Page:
At this point, we have been introduced to numerous types of stories in mediums such as books, songs, shows, and movies. Besides the usual topics that dwell in reality, many of these stories also dive into what’s possible. Well, one such genre that fits this would undoubtedly be science fiction. With notable titles such as Star Wars, Blade Runner, and Star Trek, the sci-fi side of storytelling has tackled various topics over the years, one of which is the age-old question: are we alone in the universe?

Thanks to the investments made in the world of science and technology, we are slowly but surely beginning to develop a more definite answer to that question. With that in mind, perhaps we will finally come to the point where we can interact and even co-exist with lifeforms from other planets from other galaxies! Well, before that thought becomes a reality, let’s take a look at some of the findings researchers have made.

Outer Space As We Know It

Way before the first cities were even supplied with electricity, people already possessed a fascination for the unknown. This eventually brought forth many of history’s well-known travelers. Despite their adventures across many lands and seas, however, there was still one place they couldn’t explore – the stars beyond the blue sky. Well, thanks to the technological innovations and breakthroughs achieved over the years, that problem is not as much of a concern today as it was generations ago.

Two inventions worth noting are NASA’s planet-searching Kepler space telescope and the European Space Agency’s Gaia spacecraft. Since their launching, they have already accumulated a massive amount of data about the universe, which currently has over 2,800 known planets, including the ones in our solar system, and hundreds of billions of stars in the Milky Way galaxy alone. With these findings, researchers can now provide a rough estimate of the number of Earth-like planets scattered across the galaxy.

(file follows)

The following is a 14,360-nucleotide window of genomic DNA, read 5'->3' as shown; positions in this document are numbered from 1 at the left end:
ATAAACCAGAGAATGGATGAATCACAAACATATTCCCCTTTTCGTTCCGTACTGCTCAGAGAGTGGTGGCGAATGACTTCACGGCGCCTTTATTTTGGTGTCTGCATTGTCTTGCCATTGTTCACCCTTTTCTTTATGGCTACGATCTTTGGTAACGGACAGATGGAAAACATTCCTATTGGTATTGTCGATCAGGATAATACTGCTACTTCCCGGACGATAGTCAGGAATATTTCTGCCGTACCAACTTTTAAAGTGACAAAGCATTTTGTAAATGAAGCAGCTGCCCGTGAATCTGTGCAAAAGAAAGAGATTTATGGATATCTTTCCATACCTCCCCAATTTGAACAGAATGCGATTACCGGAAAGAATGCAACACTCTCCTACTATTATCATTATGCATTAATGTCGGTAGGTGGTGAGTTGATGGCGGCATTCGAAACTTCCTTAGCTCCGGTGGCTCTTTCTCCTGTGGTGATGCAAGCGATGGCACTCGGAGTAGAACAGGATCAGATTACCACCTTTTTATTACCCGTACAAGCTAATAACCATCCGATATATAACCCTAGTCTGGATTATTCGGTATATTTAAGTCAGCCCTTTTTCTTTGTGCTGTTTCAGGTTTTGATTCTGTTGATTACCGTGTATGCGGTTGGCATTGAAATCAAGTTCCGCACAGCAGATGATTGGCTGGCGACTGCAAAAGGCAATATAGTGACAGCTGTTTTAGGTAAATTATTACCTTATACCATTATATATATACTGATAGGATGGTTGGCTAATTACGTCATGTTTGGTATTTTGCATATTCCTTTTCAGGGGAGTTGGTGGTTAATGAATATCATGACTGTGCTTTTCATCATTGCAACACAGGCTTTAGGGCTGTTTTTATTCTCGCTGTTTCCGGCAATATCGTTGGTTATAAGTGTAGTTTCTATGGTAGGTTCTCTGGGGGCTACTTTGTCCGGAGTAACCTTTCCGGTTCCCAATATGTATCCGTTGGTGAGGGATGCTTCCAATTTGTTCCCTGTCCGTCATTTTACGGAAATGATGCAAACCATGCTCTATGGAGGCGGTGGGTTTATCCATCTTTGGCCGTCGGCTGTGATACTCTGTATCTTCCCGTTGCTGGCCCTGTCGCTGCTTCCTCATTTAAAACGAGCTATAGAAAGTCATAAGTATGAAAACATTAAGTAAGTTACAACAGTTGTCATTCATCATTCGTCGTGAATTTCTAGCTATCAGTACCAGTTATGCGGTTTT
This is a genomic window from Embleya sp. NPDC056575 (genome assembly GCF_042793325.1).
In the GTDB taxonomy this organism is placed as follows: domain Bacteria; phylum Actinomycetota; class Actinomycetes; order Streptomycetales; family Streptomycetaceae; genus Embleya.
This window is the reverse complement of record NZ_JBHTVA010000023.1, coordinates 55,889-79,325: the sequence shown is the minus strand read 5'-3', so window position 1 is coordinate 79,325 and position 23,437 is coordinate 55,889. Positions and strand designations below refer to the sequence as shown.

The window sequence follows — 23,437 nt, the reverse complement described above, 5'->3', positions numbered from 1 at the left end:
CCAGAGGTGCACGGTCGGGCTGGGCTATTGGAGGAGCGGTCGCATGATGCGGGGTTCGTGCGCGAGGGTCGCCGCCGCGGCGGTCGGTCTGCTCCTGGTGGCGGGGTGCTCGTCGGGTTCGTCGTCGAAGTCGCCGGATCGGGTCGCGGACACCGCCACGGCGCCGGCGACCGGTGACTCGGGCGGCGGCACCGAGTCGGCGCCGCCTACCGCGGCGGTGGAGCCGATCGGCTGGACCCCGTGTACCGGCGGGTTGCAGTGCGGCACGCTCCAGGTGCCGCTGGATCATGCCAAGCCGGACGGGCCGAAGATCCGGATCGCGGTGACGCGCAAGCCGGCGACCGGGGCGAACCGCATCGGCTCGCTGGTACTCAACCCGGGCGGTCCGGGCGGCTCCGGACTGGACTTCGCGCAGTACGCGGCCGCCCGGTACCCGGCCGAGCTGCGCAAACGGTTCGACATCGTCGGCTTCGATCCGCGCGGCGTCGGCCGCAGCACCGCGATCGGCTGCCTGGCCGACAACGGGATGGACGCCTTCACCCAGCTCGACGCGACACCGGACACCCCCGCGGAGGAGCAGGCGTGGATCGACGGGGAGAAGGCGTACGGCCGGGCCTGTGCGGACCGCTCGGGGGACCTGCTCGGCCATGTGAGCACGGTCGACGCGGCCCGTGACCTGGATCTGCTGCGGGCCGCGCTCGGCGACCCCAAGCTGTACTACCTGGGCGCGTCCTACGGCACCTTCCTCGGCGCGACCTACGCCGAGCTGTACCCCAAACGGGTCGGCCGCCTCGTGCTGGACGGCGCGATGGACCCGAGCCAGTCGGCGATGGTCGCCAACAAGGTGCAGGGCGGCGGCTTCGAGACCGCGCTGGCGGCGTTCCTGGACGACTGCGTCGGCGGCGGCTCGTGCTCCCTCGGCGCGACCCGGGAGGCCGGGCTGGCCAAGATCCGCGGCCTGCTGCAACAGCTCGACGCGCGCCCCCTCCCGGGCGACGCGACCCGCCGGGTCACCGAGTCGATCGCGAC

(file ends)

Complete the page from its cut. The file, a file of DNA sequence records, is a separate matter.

What Makes A Planet Inhabitable?

Although there are already thousands of identified planets, only a few of them can fit the part of being Earth-like and life-sustaining. The same can also be said for the billions of stars; not all of them possess the same features as our sun. To help with their search for inhabitable planets, scientists have created a checklist of requirements. For planets, the only types that fit the part are rocky planets. Plus, their diameters should be 0.5 to 1.5 times of Earth’s — no more, no less. Other factors also come to play, including its capability to sustain water-dependent, Earth-like life. Meanwhile, for a star to be considered sun-like, it should have a surface temperature ranging from 4,527 to 6,027 degrees Celsius.
Among their many discoveries, researchers found that 7% of the 200 billion stars in the Milky Way are sun-like. This means that they may have at least one Earth-like planet revolving around them. Now, 7% may seem like a small number, but in actuality, that represents 14 billion of the Milky Way’s stars!

How Far Away Are They?

Although we already have a grasp of the number of solar systems out there that can potentially have life-sustaining planets, the distance between them and the Earth is still a concern we can’t overlook. Through the years, interplanetary travel has been an idea many of us have taken an interest in, and it’s also apparent in many of our favorite sci-fi stories. Even so, there’s still a ways to go before it becomes a convenience we can make investments in. After all, going from one galaxy to another is no walk in the park – not yet, at least.

According to current findings, the nearest solar system with a potentially inhabitable planet is around 6 parsecs away. When it comes to matters related to space, numbers can be quite deceiving. To put things into perspective, one parsec is 3.26 lightyears, and one lightyear is 9.46 trillion km. A journey around the world is around 40,075km, and even if you do that a hundred million times, it’s still not enough to reach even a lightyear! Well, by the looks of it, it’s safe to say it’ll take some time before we can spend some credit card points on a taxi cab ride to other planets. Even so, it’s still nice to know there are other Earth-like celestial bodies out there for us to go to someday.

Photo Sources:
Cover – Pixabay / Cocoparisienne,
Photo #1 – Pixabay / qimono
Photo #2 – NASA / JSC
Photo #3 – Pixabay / 2758992